If you require assitance in registering your site(s) or preparing consignment notes please call 0845 712 5398.
Envirogreen will register your producing sites for £35 each (plus VAT)
What is duty of care?
There is a duty of care which applies to the producers of ALL waste, hazardous or otherwise, to ensure that that waste is handled in a correct manner. For hazardous waste the consignment note replaces the duty of care transfer note. The duty of care means that you must give a good enough description to enable your waste to be safely managed. Most hazardous wastes need very clear description which will include the UN number and any specific hazards associated with the waste. Waste must always be transferred to an authorised person e.g. registered waste carrier or a licensed waste manager. Remember that transport, health and safety and other safety legislation may also apply.
It is the producers responsibilty to ensure not only is the waste carrier licenced but the eventual disposal site is also properly licenced for the type of waste. Envirogreen can provide full Duty of Care documentation with each consignment.
Who are the regulators?
The regulators are the Environment Agency (England and Wales), in Scotland the Hazardous Waste Regulations have not been adopted and the Scottish Environment Protection Agency are still operating the Special Waste Regulations.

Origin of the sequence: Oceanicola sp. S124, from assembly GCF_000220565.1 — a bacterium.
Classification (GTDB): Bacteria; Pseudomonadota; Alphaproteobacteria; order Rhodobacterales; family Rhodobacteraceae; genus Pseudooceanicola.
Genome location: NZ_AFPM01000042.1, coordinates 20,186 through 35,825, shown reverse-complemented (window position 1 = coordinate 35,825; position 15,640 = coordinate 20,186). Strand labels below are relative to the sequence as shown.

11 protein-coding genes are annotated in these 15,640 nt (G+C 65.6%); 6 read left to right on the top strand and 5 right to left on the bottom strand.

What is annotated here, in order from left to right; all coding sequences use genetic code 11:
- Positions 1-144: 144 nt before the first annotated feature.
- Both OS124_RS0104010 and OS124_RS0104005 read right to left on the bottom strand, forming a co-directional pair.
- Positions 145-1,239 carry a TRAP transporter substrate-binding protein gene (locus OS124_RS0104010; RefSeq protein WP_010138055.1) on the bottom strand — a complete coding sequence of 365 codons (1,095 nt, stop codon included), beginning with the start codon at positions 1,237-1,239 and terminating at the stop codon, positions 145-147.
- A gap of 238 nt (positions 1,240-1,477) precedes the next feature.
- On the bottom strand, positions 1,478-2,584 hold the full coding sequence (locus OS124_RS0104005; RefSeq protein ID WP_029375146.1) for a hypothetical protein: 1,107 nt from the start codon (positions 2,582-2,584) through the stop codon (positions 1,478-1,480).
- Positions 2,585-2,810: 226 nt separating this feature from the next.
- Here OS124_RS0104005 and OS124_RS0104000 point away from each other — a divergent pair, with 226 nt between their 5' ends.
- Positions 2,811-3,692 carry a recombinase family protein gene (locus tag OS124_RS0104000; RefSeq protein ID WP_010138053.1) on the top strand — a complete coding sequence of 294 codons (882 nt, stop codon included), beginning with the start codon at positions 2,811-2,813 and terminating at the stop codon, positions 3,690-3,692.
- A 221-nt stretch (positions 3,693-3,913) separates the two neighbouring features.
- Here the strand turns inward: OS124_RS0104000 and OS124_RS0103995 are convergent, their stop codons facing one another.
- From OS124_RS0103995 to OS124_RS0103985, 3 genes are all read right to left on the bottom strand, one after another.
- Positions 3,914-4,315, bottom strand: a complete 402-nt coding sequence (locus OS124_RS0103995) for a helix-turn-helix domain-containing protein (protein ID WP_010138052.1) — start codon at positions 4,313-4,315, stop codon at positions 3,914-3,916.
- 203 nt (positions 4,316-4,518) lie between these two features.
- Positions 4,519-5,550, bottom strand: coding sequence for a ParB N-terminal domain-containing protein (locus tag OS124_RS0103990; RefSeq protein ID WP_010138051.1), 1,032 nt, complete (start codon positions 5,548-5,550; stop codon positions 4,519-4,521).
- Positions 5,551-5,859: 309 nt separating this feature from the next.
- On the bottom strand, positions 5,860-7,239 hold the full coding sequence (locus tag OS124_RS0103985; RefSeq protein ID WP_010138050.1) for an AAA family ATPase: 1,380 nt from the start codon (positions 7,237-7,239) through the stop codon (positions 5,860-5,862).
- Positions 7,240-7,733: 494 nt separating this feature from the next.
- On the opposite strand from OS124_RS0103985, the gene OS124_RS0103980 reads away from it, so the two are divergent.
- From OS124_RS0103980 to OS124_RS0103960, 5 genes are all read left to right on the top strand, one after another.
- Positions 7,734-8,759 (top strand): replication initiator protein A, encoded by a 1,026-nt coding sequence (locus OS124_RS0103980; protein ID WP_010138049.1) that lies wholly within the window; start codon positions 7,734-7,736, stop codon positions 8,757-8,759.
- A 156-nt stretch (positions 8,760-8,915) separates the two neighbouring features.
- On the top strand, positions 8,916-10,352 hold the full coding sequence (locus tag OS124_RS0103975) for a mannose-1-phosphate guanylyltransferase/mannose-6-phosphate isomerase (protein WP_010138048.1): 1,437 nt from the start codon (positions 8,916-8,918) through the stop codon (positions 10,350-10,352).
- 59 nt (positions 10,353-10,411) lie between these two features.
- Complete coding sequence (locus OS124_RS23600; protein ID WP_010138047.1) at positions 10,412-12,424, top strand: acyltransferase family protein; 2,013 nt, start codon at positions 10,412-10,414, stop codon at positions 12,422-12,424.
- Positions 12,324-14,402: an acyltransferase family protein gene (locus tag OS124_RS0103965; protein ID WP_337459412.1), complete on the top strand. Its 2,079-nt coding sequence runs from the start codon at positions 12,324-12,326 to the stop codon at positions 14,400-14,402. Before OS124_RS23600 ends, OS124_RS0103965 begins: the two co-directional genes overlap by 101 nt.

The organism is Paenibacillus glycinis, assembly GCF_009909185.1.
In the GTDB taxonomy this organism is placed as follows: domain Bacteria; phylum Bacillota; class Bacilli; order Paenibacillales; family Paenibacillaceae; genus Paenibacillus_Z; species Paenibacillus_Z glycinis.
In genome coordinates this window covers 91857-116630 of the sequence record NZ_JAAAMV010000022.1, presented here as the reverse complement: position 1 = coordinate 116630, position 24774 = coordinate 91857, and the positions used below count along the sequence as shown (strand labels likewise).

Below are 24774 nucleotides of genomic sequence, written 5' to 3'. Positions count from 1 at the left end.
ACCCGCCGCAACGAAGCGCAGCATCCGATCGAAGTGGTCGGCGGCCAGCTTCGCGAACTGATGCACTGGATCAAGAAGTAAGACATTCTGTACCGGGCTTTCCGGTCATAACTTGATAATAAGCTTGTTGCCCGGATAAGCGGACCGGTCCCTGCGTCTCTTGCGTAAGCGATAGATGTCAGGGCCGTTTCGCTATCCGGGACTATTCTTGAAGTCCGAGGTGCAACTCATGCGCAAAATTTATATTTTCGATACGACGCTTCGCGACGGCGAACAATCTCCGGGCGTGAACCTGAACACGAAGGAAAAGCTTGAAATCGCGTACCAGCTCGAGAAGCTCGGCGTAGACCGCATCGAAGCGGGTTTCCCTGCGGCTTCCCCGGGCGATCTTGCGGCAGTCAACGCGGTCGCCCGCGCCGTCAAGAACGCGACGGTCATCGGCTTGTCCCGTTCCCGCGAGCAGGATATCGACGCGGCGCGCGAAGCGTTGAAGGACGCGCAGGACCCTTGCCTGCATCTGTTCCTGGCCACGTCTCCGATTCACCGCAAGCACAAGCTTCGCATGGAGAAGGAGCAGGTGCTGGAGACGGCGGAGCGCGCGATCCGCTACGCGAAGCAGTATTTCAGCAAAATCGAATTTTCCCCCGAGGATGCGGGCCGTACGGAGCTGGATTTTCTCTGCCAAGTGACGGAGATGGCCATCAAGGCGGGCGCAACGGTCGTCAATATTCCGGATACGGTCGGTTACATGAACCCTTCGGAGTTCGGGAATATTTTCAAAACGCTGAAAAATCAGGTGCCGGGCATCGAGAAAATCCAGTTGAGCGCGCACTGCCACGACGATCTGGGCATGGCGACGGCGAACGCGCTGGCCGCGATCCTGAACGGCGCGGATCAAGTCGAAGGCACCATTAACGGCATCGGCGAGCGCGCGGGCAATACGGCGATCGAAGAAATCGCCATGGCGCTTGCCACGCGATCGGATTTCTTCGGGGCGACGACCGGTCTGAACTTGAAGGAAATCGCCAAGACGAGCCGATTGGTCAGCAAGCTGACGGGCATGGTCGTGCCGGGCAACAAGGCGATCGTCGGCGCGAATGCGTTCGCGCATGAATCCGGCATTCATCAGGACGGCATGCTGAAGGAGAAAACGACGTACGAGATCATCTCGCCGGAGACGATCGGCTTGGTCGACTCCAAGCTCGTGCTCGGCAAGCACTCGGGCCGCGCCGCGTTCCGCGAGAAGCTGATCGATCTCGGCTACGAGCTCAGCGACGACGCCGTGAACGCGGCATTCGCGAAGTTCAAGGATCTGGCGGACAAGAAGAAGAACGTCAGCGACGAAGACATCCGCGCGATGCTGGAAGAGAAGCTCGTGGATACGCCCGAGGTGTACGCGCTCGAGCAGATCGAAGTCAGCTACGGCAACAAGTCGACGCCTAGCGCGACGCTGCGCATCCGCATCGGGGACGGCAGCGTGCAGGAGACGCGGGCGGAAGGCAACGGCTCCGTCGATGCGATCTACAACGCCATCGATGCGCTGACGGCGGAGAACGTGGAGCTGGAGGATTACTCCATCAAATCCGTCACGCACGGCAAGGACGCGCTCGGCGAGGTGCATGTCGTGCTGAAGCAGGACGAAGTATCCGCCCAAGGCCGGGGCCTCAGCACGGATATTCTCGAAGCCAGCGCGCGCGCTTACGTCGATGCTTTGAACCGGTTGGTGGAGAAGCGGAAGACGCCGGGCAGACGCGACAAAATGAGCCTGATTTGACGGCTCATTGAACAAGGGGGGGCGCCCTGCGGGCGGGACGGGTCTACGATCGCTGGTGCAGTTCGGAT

The requirement to pre register a hazardous waste movement has been removed in the current legislation.
How do consigment notes work?
If I want to get rid of waste? You are the consignor. Before any hazardous waste leaves your site, you (or the person moving the waste - the carrier) must complete a consignment note which contains the information laid out in the regulations.
The producer will get a copy of the consignment note, the carrier will retain a copy and the consignee will get a copy. The consignee (waste receiver) will submit a report to the Environment Agency detailing the wastes received on each consignment, they will also send a report to the waste producer on a regular basis confirming that the waste has been received and showing how it was processed.
A copy of the new form consignment note is available to download here, Consignment Note 2005.
Where are fees charged?
The fee's levied on issuing the consignment notes have been abolished. Fee's are now payable on registering each site (annually) and by the Consignee's with there Environment Agency returns, these fee's will be passed on the waste producers.
Can i mix hazardous wastes?
The new regulations prohibit the mixing of hazardous and non hazardous wastes and impose a duty on the producers to segregate the wastes where possible.
What records must i keep?
Producers of special waste need to keep a record of the waste produced prior to detailing it on the consignment note. Consignors and carriers MUST keep a register of the consignment note copies for three years, but consignees will need to keep copies of the consignment notes until they surrender the licence for the site they manage.
Are there fines for breaking the rules?
Yes - if the court convicts you of not complying with the regulations you could suffer a fine of up to £5,000, ordered to pay costs and / or spend 2 years in prison. There are also £300 fixed penalty notices which will be used for minor infringements.